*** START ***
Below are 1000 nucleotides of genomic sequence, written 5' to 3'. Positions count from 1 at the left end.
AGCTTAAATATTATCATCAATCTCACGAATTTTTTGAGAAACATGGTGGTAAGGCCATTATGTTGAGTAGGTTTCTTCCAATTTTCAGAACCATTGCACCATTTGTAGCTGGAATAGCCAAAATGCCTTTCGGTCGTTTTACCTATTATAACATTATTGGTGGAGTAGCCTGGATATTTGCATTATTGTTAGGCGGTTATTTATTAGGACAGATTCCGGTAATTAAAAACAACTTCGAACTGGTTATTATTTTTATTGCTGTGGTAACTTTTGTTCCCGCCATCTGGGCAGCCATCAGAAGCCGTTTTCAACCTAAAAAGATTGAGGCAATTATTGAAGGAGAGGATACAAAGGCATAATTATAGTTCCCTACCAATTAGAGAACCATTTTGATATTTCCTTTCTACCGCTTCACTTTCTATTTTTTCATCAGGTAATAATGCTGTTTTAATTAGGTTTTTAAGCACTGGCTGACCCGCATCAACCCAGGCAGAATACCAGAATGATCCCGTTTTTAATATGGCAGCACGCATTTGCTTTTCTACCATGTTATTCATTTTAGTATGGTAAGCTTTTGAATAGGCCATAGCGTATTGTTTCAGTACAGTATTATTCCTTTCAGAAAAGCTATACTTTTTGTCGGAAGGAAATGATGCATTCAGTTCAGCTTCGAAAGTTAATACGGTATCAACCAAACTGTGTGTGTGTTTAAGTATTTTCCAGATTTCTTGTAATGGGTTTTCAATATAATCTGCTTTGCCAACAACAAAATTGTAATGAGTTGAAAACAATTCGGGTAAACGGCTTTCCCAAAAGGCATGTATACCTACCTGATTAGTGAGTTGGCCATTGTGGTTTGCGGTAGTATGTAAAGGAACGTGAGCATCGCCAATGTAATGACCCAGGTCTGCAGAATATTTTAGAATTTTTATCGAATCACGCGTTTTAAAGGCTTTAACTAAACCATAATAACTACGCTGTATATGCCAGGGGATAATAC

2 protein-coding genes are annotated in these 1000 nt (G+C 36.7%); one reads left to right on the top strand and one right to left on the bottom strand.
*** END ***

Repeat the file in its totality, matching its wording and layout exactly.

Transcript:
Below are 1000 nucleotides of genomic sequence, written 5' to 3'. Positions count from 1 at the left end.
AGCTTAAATATTATCATCAATCTCACGAATTTTTTGAGAAACATGGTGGTAAGGCCATTATGTTGAGTAGGTTTCTTCCAATTTTCAGAACCATTGCACCATTTGTAGCTGGAATAGCCAAAATGCCTTTCGGTCGTTTTACCTATTATAACATTATTGGTGGAGTAGCCTGGATATTTGCATTATTGTTAGGCGGTTATTTATTAGGACAGATTCCGGTAATTAAAAACAACTTCGAACTGGTTATTATTTTTATTGCTGTGGTAACTTTTGTTCCCGCCATCTGGGCAGCCATCAGAAGCCGTTTTCAACCTAAAAAGATTGAGGCAATTATTGAAGGAGAGGATACAAAGGCATAATTATAGTTCCCTACCAATTAGAGAACCATTTTGATATTTCCTTTCTACCGCTTCACTTTCTATTTTTTCATCAGGTAATAATGCTGTTTTAATTAGGTTTTTAAGCACTGGCTGACCCGCATCAACCCAGGCAGAATACCAGAATGATCCCGTTTTTAATATGGCAGCACGCATTTGCTTTTCTACCATGTTATTCATTTTAGTATGGTAAGCTTTTGAATAGGCCATAGCGTATTGTTTCAGTACAGTATTATTCCTTTCAGAAAAGCTATACTTTTTGTCGGAAGGAAATGATGCATTCAGTTCAGCTTCGAAAGTTAATACGGTATCAACCAAACTGTGTGTGTGTTTAAGTATTTTCCAGATTTCTTGTAATGGGTTTTCAATATAATCTGCTTTGCCAACAACAAAATTGTAATGAGTTGAAAACAATTCGGGTAAACGGCTTTCCCAAAAGGCATGTATACCTACCTGATTAGTGAGTTGGCCATTGTGGTTTGCGGTAGTATGTAAAGGAACGTGAGCATCGCCAATGTAATGACCCAGGTCTGCAGAATATTTTAGAATTTTTATCGAATCACGCGTTTTAAAGGCTTTAACTAAACCATAATAACTACGCTGTATATGCCAGGGGATAATAC

2 protein-coding genes are annotated in these 1000 nt (G+C 36.7%); one reads left to right on the top strand and one right to left on the bottom strand.